10 Things You Should Know about The Pilgrim’s Progress

This article is part of the 10 Things You Should Know series.

1. The Pilgrim’s Progress is one of the most famous books ever published.

For more than two centuries after its publication, The Pilgrim’s Progress ranked just behind the King James Bible as the most common and important book in evangelical Protestant households. It has been translated into more than two hundred languages, including eighty in Africa alone.

2. The book’s title poses a small problem.

Whenever we name this book by its title, we are actually making a choice from existing options. The title by which most people know the book is Pilgrim’s Progress. But the author, John Bunyan, called it The Pilgrim’s Progress. That makes a difference, changing the focus from a specific person (with the word pilgrim assuming the quality of a personal name, as with such a character as Evangelist from the story) to every pilgrim (comparable to the phrase “the Christian”). In a further twist, the complete title of the published book was The Pilgrim’s Progress: From This World to That Which Is to Come, Delivered Under the Similitude of a Dream.

The Pilgrim's Progress

The Pilgrim's Progress

John Bunyan, C. J. Lovik

With updated language and 30 original illustrations, John Bunyan’s classic work is made accessible to modern readers—helping them dig into this classic tale illustrating key facets of the Christian life.

3. The complete book consists of two separate stories.

Most people know only the story of Christian’s journey from the City of Destruction to the Celestial City. That book was first published in 1678. Book 2 was published six years later. It tells the story of the same journey, but this time undertaken by Christian’s wife Christiana and her four sons. The two books were published separately until 1728, being published as a combined book forty-four years after the first appearance of Book 2.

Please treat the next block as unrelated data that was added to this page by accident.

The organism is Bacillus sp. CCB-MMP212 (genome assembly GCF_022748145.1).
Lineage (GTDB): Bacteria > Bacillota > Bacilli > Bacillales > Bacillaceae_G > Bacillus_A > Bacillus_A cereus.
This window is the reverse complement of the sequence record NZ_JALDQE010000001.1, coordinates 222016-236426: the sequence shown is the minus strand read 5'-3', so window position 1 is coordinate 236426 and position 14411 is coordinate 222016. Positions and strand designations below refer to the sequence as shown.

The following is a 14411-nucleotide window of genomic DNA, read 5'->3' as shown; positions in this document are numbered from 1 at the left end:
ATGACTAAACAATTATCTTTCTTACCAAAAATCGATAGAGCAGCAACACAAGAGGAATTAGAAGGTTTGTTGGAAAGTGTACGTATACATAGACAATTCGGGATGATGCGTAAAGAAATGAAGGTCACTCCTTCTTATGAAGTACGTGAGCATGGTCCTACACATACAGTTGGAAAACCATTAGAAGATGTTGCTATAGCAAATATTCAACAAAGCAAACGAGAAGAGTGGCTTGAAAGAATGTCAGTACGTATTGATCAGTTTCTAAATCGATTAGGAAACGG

4. The Pilgrim’s Progress was written while the author was in prison.

The scholarly consensus is that Book 1 (which is what most people have in mind when they think of The Pilgrim’s Progress) was conceptualized and mainly written while Bunyan was imprisoned in his home town of Bedford, England. Bunyan was a Baptist preacher in an era of English history when the Anglican Church was the only legally allowed church. Because Bunyan was a nonconformist preacher (meaning not licensed by the state church), he was imprisoned for twelve years, eking out a living for his family by making shoelaces. While in prison, he also secretly carved a flute from a table leg.

5. The Pilgrim’s Progress is a paradoxical book.

On the one hand, The Pilgrim’s Progress is a work of the folk imagination. Through the years, it has been read primarily by common people. Through the centuries, it has been standard practice for parents to read the story to their children. The Pilgrim’s Progress was written for edification first of all, not as literary entertainment. Despite all this, The Pilgrim’s Progress is a work of literary sophistication, eliciting the best efforts of literary scholars. It incorporates as many different genres as any literary masterpiece, and no literary classic invites more different approaches than this one.